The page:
An advisory panel to the FDA has recommended pulling Vicodin (hydrocodone) and Percocet off shelves because of the danger of overdose and liver damage.
I have a better proposal. Why don't we remove all drugs from the market because of the potential for overdose and for most of them, liver damage and other serious side effects? Once we pull the sleeping pills and antidepressants away from health care administrators and insurance execs, they might spend their time awake making good or at least ethical decisions and experiencing stress, guilt, and grief for decisions that harm people. Can't and shouldn't liver counts be monitored for people on serious meds for the long term? Mine are.
Hydrocodone is the drug I take because of the effects of anti-inflammatories on my stomach; many anti-inflammatories have also been pulled from the market. It makes living as opposed to existing possible, allows me to extend my time out sometimes and enjoy a day out, though I may be bedridden later. Why doesn't the FDA just hand out guns instead of hydrocodone? Or do they want us on stronger narcotics, like Oxycontin, or oh, oh, what's the one that starts with a D? Dilaudid? And morphine! They think suicides and overdoses will go down if they pull these drugs off the shelves? Yes, I have been suicidal from pain though have recognized it will get better again and I have tried to relieve it in other ways. Adequate pain relief makes life bearable.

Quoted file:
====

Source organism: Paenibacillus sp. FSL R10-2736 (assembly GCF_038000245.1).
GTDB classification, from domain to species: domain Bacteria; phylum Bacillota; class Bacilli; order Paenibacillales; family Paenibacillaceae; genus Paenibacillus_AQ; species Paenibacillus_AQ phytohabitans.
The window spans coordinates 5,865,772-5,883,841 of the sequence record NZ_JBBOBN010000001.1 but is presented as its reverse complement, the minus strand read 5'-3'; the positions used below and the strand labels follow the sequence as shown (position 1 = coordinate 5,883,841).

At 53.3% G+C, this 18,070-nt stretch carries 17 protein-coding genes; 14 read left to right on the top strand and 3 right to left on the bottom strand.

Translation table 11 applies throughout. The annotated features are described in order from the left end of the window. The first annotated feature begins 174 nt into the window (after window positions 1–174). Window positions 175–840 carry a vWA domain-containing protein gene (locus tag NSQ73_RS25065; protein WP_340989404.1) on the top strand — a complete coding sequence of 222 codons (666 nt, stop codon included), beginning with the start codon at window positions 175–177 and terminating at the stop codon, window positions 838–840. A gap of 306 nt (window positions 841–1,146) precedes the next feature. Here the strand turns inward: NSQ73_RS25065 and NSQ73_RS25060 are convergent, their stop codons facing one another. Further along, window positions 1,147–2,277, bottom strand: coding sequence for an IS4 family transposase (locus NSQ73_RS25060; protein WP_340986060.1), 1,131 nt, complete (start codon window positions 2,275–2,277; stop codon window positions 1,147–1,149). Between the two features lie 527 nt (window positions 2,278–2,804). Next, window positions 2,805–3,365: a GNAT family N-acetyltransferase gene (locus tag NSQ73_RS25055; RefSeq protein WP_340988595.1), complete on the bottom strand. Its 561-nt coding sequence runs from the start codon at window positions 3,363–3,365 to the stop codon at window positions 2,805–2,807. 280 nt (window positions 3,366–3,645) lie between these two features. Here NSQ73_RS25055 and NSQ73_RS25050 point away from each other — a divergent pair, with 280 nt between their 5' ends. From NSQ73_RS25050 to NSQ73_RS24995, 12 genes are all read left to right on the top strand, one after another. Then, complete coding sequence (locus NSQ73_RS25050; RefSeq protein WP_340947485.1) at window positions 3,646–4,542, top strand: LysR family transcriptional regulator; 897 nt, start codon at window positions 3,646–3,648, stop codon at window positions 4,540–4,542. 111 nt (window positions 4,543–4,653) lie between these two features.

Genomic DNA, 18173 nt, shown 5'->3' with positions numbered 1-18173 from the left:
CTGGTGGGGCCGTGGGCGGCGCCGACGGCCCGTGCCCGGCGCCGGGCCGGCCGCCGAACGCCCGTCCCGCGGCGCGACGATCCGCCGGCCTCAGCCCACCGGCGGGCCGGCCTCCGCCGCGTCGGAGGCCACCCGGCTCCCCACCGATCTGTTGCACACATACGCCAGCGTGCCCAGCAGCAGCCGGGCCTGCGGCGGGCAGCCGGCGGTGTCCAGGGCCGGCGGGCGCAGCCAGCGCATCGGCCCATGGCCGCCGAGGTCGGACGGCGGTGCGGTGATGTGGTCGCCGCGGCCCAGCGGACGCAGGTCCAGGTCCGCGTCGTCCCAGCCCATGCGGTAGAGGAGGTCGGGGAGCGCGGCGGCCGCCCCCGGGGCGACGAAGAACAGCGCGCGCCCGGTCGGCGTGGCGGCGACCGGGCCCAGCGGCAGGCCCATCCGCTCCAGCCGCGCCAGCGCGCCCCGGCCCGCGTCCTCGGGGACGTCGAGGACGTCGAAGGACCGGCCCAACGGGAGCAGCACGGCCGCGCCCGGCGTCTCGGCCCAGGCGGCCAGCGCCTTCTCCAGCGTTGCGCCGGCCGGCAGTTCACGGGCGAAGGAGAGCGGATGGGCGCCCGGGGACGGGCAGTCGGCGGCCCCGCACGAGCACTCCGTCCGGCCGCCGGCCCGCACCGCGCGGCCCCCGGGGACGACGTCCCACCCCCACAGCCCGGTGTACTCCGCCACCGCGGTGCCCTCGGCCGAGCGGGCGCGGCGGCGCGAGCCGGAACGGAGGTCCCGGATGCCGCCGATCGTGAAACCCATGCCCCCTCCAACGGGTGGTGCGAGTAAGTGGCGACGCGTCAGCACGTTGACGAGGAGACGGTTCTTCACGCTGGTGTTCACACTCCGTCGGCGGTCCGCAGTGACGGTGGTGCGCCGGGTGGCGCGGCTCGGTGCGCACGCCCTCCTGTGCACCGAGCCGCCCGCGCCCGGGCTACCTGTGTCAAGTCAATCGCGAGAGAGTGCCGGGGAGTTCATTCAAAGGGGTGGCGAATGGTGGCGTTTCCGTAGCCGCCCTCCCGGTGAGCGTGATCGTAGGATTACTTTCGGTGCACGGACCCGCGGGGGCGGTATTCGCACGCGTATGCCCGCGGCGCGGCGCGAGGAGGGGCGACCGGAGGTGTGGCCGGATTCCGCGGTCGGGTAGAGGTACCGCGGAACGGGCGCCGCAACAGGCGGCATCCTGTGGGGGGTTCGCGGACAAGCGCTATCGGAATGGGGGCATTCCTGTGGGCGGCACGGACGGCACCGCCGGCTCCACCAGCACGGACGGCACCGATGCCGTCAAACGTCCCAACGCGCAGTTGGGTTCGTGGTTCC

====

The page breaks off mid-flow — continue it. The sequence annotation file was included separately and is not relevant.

So we'll have more people more drugged on stronger stuff up on the streets, because stronger drugs don't have any side effects. And, I know! Let's put all the arthritis people on the TNF inhibitors--they only cost $15,000 a year, paid for by the advisory panel (or wait, do they own stock?). Those don't have any serious risks! Or do they want us all smoking pot?
Ibuprofen also causes liver damage--let's ban that, too.
Let's also sign up the FDA advisory panel for clinical trials using themselves as volunteers for spinal surgeries following voluntarily induced disability. No pain medicine for you!
See also, "Guns, Not Hydrocodone."